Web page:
From Charity Nwakaudu, Abuja

In preparation for any eventuality arising from the peak of 2023 rainy season, Nigeria Hydrological Services Agency (NIHSA) and National Emergency Management Agency (NEMA), International Water Management Institute ( IWMI) and other stakeholders have agreed to strengthen their synergy ahead of any eventuality.

This agreement was reached at a workshop organised by the International Water Management Institute for stakeholders in Abuja on on Wednesday.

Directors-General of the Agencies,
Clement Nze in his remarks lamented that Nigeria experienced a lot of economic damages and lost of lives due to effects of flooding despite warning from relivent agencies last year.

Nze who was represented by Director of Hydro- Engineering NIHSA, Aisha Ibrahim said these negative impacts can only be curtailed through more promotion of sensitisation of the public on how flood impacts can be reduced since it is a natural disaster.

“The negative impact of flood will be on the decline by promoting better understanding of flood risks and ensuring that appropriate mitigating measures are deployed
appropriately.This is what the Nigeria Hydrological Services Agency(NIHSA) stoodfor, that is,provision of reliable annual and seasonal flood forecasts and information for planning anticipatory and response measures for flood events.

He appreciated IWMI for hosting the workshop with critical stakeholders and bringing other key players in flood forecasting, flood early warning and disaster risk reduction together to deliberate on strengthening anticipatory action through flood forecasting and early warning systems

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On his part DG NEMA, Ahmed Mustapha Habib, who spoke through Daniel Obot, Director Disaster Risk Reduction restated that Nigeria has witnessed a lot of economic damages and lost of lives to flooding in 2022, adding that this is the best time to strategize to hinder reocurrences.

IWMI Regional Representative for West Africa,Olufunke Cofie in her welcome address said the International Water Management Institute (IWMI) in response, has developed a Framework for Climate-Resilient Water Management that builds resilience into decision-making at all levels, across some linked domains for action.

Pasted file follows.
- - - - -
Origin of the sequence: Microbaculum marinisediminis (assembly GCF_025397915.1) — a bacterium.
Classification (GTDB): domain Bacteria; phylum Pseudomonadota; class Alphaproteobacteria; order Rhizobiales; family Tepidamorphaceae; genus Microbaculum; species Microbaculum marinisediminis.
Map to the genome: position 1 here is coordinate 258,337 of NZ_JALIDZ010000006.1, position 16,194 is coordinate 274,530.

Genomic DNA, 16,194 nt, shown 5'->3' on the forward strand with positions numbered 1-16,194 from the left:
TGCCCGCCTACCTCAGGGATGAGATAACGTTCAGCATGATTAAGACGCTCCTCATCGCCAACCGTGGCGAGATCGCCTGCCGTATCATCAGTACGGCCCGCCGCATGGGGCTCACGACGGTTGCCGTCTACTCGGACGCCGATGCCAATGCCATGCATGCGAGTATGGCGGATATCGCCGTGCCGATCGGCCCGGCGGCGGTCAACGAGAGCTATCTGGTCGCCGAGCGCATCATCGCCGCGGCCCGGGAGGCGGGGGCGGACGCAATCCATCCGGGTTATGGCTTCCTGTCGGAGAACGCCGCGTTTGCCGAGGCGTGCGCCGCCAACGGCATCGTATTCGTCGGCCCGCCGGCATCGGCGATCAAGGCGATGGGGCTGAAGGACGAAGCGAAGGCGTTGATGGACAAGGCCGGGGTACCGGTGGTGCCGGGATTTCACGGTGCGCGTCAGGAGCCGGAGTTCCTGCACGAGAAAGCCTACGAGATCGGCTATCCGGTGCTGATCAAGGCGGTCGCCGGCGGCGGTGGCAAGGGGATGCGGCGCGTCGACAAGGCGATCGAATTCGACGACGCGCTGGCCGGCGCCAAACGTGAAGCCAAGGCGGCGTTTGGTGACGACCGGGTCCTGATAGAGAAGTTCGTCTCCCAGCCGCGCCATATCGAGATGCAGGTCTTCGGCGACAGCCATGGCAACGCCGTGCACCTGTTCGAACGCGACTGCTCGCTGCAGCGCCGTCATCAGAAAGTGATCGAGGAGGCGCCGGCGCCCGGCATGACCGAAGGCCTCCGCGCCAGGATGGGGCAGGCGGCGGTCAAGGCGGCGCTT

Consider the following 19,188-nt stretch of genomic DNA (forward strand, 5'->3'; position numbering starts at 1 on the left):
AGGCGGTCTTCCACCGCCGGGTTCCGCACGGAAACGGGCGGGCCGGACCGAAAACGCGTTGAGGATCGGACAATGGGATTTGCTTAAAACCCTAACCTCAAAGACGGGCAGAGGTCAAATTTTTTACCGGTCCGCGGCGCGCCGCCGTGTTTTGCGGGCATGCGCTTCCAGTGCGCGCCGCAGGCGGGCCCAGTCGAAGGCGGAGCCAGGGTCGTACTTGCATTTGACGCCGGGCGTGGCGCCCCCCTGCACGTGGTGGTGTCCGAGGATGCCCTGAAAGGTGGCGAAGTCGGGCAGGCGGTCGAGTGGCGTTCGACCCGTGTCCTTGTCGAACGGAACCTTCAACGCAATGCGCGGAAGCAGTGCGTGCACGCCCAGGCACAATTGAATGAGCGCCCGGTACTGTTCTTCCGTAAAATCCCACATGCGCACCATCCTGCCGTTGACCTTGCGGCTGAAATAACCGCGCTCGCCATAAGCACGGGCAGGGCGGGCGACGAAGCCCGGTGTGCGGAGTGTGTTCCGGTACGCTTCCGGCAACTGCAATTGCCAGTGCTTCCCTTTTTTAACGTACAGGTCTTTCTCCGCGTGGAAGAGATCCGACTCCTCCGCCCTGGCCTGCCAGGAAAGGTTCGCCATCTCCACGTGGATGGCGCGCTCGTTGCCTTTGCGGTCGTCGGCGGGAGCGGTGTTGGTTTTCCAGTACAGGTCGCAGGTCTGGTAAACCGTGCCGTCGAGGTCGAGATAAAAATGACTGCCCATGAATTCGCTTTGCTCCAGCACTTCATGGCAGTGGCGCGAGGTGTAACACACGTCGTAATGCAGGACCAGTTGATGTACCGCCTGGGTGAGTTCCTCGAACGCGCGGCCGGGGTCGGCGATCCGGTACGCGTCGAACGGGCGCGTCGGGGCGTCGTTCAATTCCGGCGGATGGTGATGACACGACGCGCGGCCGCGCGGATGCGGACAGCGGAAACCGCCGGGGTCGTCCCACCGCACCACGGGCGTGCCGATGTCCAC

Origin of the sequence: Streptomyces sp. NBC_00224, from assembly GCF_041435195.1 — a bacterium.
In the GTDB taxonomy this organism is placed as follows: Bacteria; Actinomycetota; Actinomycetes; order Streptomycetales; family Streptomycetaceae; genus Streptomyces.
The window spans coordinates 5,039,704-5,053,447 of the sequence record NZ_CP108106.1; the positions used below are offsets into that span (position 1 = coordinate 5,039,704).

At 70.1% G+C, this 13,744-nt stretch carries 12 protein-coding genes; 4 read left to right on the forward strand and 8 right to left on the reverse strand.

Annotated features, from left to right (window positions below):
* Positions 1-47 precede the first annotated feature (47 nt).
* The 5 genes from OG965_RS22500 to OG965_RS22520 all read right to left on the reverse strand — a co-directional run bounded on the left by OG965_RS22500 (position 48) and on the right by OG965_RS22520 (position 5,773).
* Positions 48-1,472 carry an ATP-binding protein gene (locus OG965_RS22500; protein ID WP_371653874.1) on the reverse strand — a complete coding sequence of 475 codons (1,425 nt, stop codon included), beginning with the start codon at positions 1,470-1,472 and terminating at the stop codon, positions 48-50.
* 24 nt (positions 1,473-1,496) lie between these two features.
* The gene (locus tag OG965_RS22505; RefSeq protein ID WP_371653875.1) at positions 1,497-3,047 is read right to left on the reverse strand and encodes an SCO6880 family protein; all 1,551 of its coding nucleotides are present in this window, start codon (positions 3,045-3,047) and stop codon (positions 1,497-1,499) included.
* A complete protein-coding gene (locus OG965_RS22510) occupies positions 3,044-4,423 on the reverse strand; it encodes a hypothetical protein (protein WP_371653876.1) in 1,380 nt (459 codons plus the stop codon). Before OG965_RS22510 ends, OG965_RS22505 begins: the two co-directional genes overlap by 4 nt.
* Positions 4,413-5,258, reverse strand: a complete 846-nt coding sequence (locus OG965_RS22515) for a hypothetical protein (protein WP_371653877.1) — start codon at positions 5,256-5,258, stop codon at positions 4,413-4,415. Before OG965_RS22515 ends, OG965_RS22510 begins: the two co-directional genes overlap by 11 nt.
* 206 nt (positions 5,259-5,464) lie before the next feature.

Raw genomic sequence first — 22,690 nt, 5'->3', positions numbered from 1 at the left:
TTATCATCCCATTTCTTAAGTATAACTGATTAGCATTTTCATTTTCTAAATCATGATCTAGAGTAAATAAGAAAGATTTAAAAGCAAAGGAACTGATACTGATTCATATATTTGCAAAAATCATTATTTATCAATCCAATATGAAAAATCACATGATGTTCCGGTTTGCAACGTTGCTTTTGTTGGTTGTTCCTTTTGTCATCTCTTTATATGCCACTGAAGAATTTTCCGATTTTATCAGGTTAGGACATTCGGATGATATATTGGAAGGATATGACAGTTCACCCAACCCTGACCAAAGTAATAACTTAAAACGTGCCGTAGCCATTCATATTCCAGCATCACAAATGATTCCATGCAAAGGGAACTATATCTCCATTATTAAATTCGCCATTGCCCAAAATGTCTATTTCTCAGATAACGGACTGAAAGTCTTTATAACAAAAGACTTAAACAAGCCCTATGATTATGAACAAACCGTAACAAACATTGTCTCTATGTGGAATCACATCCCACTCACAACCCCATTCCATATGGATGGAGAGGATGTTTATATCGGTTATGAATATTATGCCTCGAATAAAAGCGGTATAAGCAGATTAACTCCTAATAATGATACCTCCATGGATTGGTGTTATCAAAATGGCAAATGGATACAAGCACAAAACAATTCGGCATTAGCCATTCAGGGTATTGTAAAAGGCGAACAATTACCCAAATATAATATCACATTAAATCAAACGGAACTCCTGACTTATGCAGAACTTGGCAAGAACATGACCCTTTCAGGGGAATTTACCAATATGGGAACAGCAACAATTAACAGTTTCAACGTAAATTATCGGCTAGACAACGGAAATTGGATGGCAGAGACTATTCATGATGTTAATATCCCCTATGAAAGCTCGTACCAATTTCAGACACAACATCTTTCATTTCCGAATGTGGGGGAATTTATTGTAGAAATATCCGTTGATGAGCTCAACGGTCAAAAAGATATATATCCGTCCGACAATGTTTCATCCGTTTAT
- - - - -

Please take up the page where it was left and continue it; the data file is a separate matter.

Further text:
She said “Globally, the frequency and intensity of heavy rainfall events have increased since the 1950s For each 1°C of global warming, extreme daily precipitation events are projected to intensify by about 7%. Flood risks will expand, with three times as many people exposed to the equivalent of a 100-year flood event by the end of this century. Surface water flows and availability will become more variable between seasons and years. Soil moisture levels will decline in some critical farming areas, challenging rainfed agriculture and increasing irrigation needs.

Dr Giriraj Amarnath, Principal Researcher, Management and Climate resilience, Group leader; Water Risk to Development and Resilience said that flood mitigation is a collective responsibility.

He insisted that agencies like NiMet and NIHSA have excellent capabilities of forecasting the rains and it’s duration but the most important thing is how the data users in the irrigation development are able to work with data effectively.

“This is not just a mandate of one department,we need to make sure that every relivent agency have to work together collectively to reduce the impact of flooding.”

There were goodwill messages from ministries of Environment, Agriculture,NiMet and others.